A spur to creativity for the keyboard-lazy
Laziness, according to experts such as Mark Twain, is the mother of invention and creativity: the chap who found that rolling a log was easier than picking it up was lazy and creative. He may well have invented the wheel.
For those of us who are 'keyboard-lazy' and unhappy typing lots of commands, or 'mouse-lazy' with a dislike for clicking lots of commands, ShortCuts could be the emancipator.
Back in the days when most people were using MS-DOS on a PC, there were programs that allowed us to do things with the keyboard.
It was possible with these programs to use function keys to do all sorts of things, usually launch programs, execute batch files and the like.
Today, of course, we can run several applications at the same time and do a lot more. With ShortCuts, you can launch software applications as well as Web sites.
It uses the bog standard method of installation and is quick and easy to follow.
After launching it, you have a choice of choosing the function key (any function key plus the same key with the Shift key held down) or one of the 'special' keys on the right of the keyboard, such as Insert, Home, End, etc.
You are then taken through a series of menus to help you choose what you want to do.
Apart from the rather simple task of running applications, you can also record macros or launch any one of a number of pre-set macros. All of these seem to work fine, but there are a couple of provisos.
Customising your keyboard in this way may well make things easy for you, particularly if you do a lot of repetitive tasks.
However, remember that you are changing your keyboard. If you ever need to use another computer, such as one shared in the office, you most likely are not going to be allowed to set it up in the same way.
If you become too dependent on your keyboard setup at home, you may well become even more frustrated when using a machine that is not set up in the same way.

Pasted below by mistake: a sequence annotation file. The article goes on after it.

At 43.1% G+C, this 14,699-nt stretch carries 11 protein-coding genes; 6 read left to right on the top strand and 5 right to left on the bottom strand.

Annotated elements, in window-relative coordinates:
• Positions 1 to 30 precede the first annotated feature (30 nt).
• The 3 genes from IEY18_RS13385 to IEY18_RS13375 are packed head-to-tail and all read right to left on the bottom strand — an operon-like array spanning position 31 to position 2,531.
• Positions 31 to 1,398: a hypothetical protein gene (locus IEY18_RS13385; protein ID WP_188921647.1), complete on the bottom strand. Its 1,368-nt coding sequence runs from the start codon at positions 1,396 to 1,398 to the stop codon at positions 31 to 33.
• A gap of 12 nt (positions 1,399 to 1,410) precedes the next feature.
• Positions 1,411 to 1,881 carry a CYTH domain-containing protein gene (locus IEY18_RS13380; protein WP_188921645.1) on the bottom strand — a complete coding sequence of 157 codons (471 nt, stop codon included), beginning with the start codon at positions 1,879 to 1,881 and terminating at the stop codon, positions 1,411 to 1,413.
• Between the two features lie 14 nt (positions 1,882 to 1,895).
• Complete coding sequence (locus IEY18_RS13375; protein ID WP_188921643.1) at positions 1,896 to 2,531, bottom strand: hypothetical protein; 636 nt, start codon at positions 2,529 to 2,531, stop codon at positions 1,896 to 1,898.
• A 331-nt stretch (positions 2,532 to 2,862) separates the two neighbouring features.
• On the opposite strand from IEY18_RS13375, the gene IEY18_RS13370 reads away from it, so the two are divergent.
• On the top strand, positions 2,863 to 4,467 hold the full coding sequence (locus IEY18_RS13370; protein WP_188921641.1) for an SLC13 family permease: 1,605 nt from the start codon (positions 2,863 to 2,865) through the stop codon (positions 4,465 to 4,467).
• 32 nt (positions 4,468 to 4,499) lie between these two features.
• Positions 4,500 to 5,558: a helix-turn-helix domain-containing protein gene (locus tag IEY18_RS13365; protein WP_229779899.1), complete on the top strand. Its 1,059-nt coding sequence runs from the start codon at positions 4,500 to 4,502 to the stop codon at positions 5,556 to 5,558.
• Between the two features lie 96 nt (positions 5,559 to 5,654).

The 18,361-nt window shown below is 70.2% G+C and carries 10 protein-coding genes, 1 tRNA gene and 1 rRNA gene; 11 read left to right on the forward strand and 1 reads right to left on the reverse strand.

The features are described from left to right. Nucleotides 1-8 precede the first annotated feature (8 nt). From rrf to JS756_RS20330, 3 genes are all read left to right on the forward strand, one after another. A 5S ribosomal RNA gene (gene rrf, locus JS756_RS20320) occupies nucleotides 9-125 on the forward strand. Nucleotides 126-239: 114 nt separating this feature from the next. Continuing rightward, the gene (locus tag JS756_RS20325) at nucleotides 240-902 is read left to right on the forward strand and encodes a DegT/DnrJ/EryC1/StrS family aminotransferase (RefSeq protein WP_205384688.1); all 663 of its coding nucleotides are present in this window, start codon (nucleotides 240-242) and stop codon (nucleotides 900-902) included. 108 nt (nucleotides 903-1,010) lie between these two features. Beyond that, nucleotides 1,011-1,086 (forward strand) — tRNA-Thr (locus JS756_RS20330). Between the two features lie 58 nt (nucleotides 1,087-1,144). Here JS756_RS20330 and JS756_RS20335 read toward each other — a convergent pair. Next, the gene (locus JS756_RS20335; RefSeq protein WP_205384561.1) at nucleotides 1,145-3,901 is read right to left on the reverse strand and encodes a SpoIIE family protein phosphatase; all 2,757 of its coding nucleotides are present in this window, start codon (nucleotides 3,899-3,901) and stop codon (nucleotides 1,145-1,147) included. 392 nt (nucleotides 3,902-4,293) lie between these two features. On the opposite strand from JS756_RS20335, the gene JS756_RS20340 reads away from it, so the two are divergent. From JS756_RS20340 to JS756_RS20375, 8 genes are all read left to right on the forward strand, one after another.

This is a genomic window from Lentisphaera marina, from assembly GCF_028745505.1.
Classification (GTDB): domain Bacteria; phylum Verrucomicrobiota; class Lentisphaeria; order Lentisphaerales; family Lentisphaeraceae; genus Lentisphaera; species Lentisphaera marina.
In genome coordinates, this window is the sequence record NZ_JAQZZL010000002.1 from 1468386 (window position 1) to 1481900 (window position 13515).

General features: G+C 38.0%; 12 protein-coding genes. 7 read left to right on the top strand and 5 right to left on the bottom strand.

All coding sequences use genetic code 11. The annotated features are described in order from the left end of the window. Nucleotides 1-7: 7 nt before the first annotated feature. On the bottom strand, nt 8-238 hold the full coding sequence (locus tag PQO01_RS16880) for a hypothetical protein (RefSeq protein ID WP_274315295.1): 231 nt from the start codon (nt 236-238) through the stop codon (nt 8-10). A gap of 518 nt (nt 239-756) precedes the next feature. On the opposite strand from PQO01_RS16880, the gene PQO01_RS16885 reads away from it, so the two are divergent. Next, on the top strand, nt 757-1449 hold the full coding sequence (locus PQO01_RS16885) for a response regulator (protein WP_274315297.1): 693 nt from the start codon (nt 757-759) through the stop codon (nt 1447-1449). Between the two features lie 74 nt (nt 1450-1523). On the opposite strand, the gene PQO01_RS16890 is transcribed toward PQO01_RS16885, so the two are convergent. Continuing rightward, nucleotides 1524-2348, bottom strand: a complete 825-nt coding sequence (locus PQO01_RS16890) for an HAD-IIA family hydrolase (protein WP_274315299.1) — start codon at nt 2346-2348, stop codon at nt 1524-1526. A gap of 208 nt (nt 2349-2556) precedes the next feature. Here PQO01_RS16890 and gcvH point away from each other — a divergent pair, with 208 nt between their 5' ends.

It is also worth pointing out that the F1 is used by most Windows software as a de facto 'Help' key; changing it may not be a good idea.
The other problem is that software that remaps things such as the keyboard is the kind that can cause problems. It may not behave well with other applications.
For this reason, it is quite important to stay in touch with the company that made the software. Kiss Software Corporation has a Web page [www.kissco.com] and it is well worth a look.
I used to think that software like this was wonderfully useful. I have changed my mind slightly.
It is a little like the telephone. I have not entered a single telephone number in any of the phones I use because I find repetitive dialing tends to help me remember the numbers. If you get too accustomed to 'one-touch dialing', you may find yourself in difficulties using other phones.
I do still rather enjoy exercising what little grey matter is left in my head, but for those who would rather hit a key, ShortCuts is for you.
PROS AND CONS Product: ShortCuts by Kissco Platform: Windows 95 or Windows NT Price: $199 Test: Dell Dimension H266, Sony PGP-505 Pros: Makes it easy to do repetitive work Cons: Makes the personal computer too personal. You must remember the settings